Obligatory Class of 2013 Hall of Fame opinion piece.
As we’re about to read, over and over again from every writer in the Baseball world, this is the Steroid-era ballot. Several of the biggest names of the era are on the ballot. Just in case you were wondering who has or hasn’t been officially linked to PEDs, here’s a handy guide for your ethical dilemma.
My Previous posts on the same topic:
- Recent post on Jack Morris and what the Hall of Fame really means.
- 2012 Class: post on who I’d vote for with my imaginary ballot.
- 2011 Class: My post specifically on Bert Blyleven (who I didn’t like for the hall) and then thoughts on the rest of the class.
I typed up such exhaustive opinions on a number of candidates from the two previous versions of these posts, that I won’t repeat them here. Instead i’ll just state below, of the returning candidates this year here’s who I’d vote for and who I wouldn’t in list form.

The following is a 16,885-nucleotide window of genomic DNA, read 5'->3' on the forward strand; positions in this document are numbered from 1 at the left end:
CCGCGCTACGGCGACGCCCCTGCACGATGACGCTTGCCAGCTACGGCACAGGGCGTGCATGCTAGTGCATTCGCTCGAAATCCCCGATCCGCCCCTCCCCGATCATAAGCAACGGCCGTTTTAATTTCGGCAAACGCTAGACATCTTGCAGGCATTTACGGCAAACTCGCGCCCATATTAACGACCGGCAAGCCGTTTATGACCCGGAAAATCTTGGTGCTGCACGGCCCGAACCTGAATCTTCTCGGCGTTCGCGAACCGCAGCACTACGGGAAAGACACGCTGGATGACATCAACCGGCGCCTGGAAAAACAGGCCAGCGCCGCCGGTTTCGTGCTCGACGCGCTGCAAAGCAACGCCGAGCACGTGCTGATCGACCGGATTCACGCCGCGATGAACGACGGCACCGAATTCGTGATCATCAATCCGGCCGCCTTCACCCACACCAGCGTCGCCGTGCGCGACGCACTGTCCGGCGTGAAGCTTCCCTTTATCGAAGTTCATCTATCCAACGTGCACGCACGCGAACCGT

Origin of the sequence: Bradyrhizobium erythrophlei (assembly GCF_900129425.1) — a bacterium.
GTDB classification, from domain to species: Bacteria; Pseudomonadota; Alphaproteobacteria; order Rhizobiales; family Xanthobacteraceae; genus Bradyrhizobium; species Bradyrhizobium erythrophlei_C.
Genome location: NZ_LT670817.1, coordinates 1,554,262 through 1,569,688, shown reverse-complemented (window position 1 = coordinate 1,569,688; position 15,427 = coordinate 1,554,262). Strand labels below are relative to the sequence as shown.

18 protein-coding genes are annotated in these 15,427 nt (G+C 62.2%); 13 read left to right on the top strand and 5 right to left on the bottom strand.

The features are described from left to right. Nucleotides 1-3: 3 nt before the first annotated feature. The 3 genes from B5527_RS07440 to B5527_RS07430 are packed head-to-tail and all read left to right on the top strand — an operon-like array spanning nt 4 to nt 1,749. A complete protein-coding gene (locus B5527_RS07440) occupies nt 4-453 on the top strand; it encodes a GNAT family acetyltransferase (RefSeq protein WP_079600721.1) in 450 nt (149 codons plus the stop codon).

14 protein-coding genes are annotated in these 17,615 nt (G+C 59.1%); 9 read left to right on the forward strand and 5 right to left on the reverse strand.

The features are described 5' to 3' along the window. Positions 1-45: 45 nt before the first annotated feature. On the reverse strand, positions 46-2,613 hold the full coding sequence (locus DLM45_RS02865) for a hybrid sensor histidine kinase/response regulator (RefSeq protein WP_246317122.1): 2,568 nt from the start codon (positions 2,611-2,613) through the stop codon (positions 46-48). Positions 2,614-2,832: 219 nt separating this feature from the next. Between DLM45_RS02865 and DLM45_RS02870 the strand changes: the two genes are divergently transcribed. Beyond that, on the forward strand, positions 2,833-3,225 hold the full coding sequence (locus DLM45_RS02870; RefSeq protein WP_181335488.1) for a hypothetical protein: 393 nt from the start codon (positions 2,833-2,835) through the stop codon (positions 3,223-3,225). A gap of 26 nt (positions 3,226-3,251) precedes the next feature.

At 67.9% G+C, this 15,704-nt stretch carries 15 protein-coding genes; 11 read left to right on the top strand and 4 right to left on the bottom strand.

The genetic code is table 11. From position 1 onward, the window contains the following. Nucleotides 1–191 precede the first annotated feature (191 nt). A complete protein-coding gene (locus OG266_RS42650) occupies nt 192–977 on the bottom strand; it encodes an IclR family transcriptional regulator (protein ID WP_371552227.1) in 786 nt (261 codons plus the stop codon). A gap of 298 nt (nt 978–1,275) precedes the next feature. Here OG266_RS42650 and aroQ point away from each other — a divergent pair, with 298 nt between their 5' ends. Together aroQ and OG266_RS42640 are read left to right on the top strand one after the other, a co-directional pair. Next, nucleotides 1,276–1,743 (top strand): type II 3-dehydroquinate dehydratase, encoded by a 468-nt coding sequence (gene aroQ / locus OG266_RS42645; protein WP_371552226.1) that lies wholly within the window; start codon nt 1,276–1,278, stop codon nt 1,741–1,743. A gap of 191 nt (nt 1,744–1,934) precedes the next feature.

Returning Candidates I’d vote for:
- Jeff Bagwell
- Jack Morris
- Tim Raines
- Mark McGwire
- Edgar Martinez
Returning Candidates that I would NOT vote for (my reasons mostly are stated in the 2012 class post referenced above):
- Bernie Williams
- Alan Trammell
- Lee Smith
- Larry Walker
- Rafael Palmeiro
- Don Mattingly
- Fred McGriff
- Dale Murphy
New Candidates in 2012 that I’d vote for, with some discussion; Unlike a lot of opinions I state, my thoughts on the Hall of Fame have always been more driven by how a player “seems” to be in the pantheon of baseball history. I don’t like to get into the same stats-driven discussions that other writers do. So and so had a career WAR of X, or a career ERA+ of Y, which makes him better than this other guy.